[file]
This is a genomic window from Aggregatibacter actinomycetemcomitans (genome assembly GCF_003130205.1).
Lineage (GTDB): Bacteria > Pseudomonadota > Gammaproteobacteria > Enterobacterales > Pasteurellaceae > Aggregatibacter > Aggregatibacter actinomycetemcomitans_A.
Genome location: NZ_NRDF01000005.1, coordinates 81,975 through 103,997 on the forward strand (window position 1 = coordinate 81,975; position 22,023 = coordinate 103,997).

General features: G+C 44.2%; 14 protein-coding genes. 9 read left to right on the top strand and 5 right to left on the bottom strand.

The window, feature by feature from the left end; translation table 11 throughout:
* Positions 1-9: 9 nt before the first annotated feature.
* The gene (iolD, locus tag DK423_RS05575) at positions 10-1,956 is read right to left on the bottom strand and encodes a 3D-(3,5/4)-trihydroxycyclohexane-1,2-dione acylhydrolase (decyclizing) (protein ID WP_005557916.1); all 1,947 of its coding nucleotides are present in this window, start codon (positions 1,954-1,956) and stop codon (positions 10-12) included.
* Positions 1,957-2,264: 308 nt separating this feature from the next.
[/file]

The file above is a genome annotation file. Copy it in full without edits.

This is a genomic window from Aggregatibacter actinomycetemcomitans (genome assembly GCF_003130205.1).
Lineage (GTDB): Bacteria > Pseudomonadota > Gammaproteobacteria > Enterobacterales > Pasteurellaceae > Aggregatibacter > Aggregatibacter actinomycetemcomitans_A.
Genome location: NZ_NRDF01000005.1, coordinates 81,975 through 103,997 on the forward strand (window position 1 = coordinate 81,975; position 22,023 = coordinate 103,997).

General features: G+C 44.2%; 14 protein-coding genes. 9 read left to right on the top strand and 5 right to left on the bottom strand.

The window, feature by feature from the left end; translation table 11 throughout:
* Positions 1-9: 9 nt before the first annotated feature.
* The gene (iolD, locus tag DK423_RS05575) at positions 10-1,956 is read right to left on the bottom strand and encodes a 3D-(3,5/4)-trihydroxycyclohexane-1,2-dione acylhydrolase (decyclizing) (protein ID WP_005557916.1); all 1,947 of its coding nucleotides are present in this window, start codon (positions 1,954-1,956) and stop codon (positions 10-12) included.
* Positions 1,957-2,264: 308 nt separating this feature from the next.